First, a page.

However, the Roxbury Hotel in Stratton Falls has come up with a clever way to keep some areas open and generate an income.
Usage of areas such as the hot tub, sauna, steam room and relaxation room has been limited to individuals and family groups that are travelling together.
The facilities must be pre-booked for time slots throughout the day.
During those times, individuals and family groups have exclusive use of the facilities.
That turns a challenging situation into a unique opportunity for guests to enjoy those luxurious surroundings all to themselves.
Day-time Only Stays
In Spain, where the number of foreign visitors has fallen by more than 80%, some hoteliers are keeping their businesses going by turning their rooms into potential workspaces and offering day-time only stays.
So-called day-use hotels are nothing new, but the number of hotels offering daytime bookings at a lower price than overnight stays has risen significantly.
This is particularly the case in cities like Madrid, where the number of tourists and business travellers has fallen dramatically.
Some hotels are taking the idea of opening up their rooms to workers one step further.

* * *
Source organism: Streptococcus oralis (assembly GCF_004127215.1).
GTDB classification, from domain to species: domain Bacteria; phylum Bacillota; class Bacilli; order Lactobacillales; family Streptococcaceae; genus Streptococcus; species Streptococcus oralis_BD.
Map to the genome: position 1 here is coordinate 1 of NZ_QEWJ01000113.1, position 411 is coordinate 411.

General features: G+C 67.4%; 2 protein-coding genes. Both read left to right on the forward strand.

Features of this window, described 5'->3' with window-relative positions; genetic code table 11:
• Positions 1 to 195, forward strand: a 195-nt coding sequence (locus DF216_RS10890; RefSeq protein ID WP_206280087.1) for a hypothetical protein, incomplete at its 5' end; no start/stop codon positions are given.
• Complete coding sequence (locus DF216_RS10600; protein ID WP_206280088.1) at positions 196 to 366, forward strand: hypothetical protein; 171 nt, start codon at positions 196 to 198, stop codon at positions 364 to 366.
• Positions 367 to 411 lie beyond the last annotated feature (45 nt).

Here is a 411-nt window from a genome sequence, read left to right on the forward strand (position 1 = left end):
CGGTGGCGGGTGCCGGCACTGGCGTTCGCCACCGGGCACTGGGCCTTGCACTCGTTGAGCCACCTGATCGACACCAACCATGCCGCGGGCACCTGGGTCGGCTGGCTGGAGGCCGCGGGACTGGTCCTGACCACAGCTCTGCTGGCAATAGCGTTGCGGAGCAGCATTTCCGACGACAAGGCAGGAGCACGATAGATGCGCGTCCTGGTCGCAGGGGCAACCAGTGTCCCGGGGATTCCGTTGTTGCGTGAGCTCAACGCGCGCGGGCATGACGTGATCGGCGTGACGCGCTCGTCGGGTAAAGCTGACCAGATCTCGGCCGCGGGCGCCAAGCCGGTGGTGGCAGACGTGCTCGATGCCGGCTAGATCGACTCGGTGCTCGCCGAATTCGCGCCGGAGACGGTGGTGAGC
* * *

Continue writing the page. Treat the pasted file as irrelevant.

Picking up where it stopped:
One example is the Rosewood Hotel in London, which is giving workers the chance to escape their daily lockdown routines by booking a workcation.
Hotel rooms come with a workstation already set up and a butler service to handle work-related tasks such as scanning and printing, and even organising tutoring and babysitting for children.
There’s also a guaranteed early check-in and late checkout so workers can make the most of their time.
One hotel that’s rising to the innovation challenge is the Mercantile Hotel in New Orleans.
It has a state-of-the-art robot butler that can deliver the newspaper to a guest’s room in the morning, hand over welcoming nibbles on arrival and even mix drinks.
The robot butler has proved to be very popular among the hotel’s guests and is an effective way to reduce face-to-face interactions with staff.